The Senior Center uses its bus to take seniors on trips

The Senior Center uses its bus to take seniors on trips

Council questions Senior Center transportation services; center readies for 25th anniversary with remodel plans

The director the Bonney Lake Senior Center, Sue Hilberg, made a trip to the most recent City Council workshop to provide information about an issue that's been brought up in council a few times over the last several months.

The director the Bonney Lake Senior Center, Sue Hilberg, made a trip to the most recent City Council workshop to provide information about an issue that’s been brought up in council a few times over the last several months.

Since May, questions have risen about why the senior center sends a bus to pick participants in Pierce County and even King County as well as city residents.

“We’ve numerous times been concerned about the bus leaving the city for non-residents to go to activities,” councilman Tom Watson said at the meeting.

One of the main concerns, Watson said in a later interview, was that the city was not getting reimbursed by other cities and counties to transport their citizens to the senior center.

In total, there are around 1,450 registered seniors with the senior center, growing at an average rate of 100 seniors a year. According to Hilberg, approximately 50 percent of those seniors live in the city, and the other 50 percent live outside city limits.

Out of those 1,450 seniors, approximately 92 people regularly ride the bus to get to the senior center. Of those, around 50 people come from inside the city, and 42 come from other areas in Pierce County.

Some citizens come from Sumner. According to Hilberg, the Sumner senior center doesn’t have its own transportation program, so seniors in the city who can’t get to Sumner’s center can get bused to Bonney Lake.

Some of these Sumner residents used to be regular Bonney Lake Senior Center participants until they moved into senior housing in Sumner, so Hilberg talked to the Sumner Mayor Dave Enslow to get permission to continue picking up these seniors.

And as far as going into King County, “the only time we go into King County to pick up someone is if Phil (the bus driver) is on a trip and that senior… lives on his path,” Hilberg said. “As he’s passing through, he will pick them up. But he will not make a special trip to pick someone up out of city.”

In total, it costs the city an average of $600 per month for fuel, plus around $700 per month for the driver, coming to a total estimated cost of $1,300 per month to operate the senior center’s transportation services.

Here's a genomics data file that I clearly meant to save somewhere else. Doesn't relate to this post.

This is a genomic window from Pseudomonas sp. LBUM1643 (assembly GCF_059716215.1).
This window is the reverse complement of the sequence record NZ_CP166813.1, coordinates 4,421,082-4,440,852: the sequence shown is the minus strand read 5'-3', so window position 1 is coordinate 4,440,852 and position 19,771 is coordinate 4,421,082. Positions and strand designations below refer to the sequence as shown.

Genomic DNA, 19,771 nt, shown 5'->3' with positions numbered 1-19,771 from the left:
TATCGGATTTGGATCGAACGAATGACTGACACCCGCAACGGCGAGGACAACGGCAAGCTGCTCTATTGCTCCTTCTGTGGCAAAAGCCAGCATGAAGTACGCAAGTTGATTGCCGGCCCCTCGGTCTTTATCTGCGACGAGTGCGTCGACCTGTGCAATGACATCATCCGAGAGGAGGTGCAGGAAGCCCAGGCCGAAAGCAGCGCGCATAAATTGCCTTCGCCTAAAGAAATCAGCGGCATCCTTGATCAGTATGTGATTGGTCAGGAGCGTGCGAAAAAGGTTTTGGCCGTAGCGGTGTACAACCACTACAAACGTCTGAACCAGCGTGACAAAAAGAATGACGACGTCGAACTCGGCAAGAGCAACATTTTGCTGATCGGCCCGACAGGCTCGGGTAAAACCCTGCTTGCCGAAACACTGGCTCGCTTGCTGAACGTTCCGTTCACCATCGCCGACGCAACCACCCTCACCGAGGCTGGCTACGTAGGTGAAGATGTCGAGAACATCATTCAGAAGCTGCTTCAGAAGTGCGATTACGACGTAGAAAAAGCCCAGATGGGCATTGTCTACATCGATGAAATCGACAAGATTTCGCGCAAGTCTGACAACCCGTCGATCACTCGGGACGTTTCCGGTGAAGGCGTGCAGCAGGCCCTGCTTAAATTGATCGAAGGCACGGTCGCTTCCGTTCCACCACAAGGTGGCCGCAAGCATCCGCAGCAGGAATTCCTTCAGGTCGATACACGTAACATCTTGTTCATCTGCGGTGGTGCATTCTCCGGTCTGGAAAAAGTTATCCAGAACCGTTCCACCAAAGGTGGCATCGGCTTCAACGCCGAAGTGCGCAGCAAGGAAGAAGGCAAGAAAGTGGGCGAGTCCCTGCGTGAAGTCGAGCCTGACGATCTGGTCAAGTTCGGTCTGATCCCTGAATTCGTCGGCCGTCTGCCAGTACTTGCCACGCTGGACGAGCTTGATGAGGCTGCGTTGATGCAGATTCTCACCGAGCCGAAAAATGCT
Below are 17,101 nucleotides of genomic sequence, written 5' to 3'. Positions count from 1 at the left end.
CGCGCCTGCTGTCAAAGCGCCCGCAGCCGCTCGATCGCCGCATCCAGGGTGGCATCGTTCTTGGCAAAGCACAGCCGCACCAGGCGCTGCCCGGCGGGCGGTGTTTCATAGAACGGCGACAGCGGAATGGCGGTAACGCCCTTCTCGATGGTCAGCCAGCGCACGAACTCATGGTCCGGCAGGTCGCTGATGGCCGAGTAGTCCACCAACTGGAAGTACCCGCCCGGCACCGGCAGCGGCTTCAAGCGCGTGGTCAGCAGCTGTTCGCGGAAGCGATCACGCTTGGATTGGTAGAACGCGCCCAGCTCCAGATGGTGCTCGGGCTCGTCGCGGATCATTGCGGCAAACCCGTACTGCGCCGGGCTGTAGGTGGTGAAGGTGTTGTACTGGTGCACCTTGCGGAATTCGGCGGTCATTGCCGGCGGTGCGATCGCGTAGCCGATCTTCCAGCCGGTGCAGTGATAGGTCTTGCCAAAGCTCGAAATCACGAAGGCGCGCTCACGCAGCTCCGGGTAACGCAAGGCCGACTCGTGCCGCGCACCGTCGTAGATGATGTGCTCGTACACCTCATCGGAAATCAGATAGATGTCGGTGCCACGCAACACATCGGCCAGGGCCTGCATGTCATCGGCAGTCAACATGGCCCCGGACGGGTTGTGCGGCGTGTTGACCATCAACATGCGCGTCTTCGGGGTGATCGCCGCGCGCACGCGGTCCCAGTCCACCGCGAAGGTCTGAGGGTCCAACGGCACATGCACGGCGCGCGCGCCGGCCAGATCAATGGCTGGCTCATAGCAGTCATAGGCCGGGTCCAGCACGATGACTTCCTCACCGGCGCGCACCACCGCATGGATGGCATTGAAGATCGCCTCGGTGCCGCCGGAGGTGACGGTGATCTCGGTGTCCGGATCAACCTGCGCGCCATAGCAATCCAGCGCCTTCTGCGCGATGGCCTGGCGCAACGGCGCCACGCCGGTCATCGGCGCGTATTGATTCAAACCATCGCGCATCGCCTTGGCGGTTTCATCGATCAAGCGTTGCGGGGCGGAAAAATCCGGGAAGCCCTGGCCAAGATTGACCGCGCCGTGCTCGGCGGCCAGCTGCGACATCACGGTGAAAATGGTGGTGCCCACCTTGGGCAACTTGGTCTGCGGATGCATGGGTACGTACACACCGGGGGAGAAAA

In terms of reimbursement from other cities and counties, Watson recalled the city receiving a $10,000 grant from Pierce County in the past for senior services. In recent years, the city hasn’t received that grant, he said.

City Clerk Woody Edvalson said the county does have a budget for senior centers, but the funds are limited, so the city has elected in the past to not pursue those grants.

“There are smaller senior centers than us who are struggling more than we are who rely on those funds,” said Edvalson. “If we also compete for those funds, they may not get what they need to continue to operate.”

According to Edvalson, the senior center does receive many grants, but largely from non-governmental organizations.

“Anybody that has a grant program, I’ve applied,” Hilberg said.

The grants that come to the senior center through the center’s 501(c)3 Advisory Board do not go to the operational costs of the center, Edvalson said. Instead, they go to various improvements for the center, like buying appliances and vehicles.

“The operational budget is solely funded by the city of Bonney Lake,” Edvalson said. “The seniors do pay an amount toward their meals, and that helps offset what we pay for their meals.”

Repairs and remodels

Between now and 2020, the Bonney Lake Senior Center is looking to make some improvements to its existing building off Bonney Lake Boulevard.

Already being addressed is the modification of the kitchen hood and fire protection system.

According to the senior center, the kitchen hood doesn’t meet code requirements and needs to be updated in order to adequately remove heat and gas from the kitchen.

The same goes for the fire suppression system – the chemicals used to extinguish a fire in the building does not meet code and the system is considered obsolete by the state Fire Marshal.

“This is a health/safety issue and is the highest priority of all items on this list,” reads a senior center document listing various projects.

The total cost of replacing the hood and fire suppression system is estimated to be more than $58,000.

Other projects the senior center wants to tackle soon due to its 25th anniversary in September is to install an air conditioner in the kitchen (around $16,000), various painting and repairs made to the exterior and interior of the building (between $7,500 and $25,000), and replacing the floor coverings, especially in the bathrooms (just over $47,000).

For the senior center’s 2017-2018 budget cycle, it would like to see new chairs for its participants (around $5,600), replacing two air handler units and get a new gas line (close to $35,000 all together) and restore or replace the roof of the building (either $40,000 or $96,000 respectively).

All projects are dependent on funding ability.


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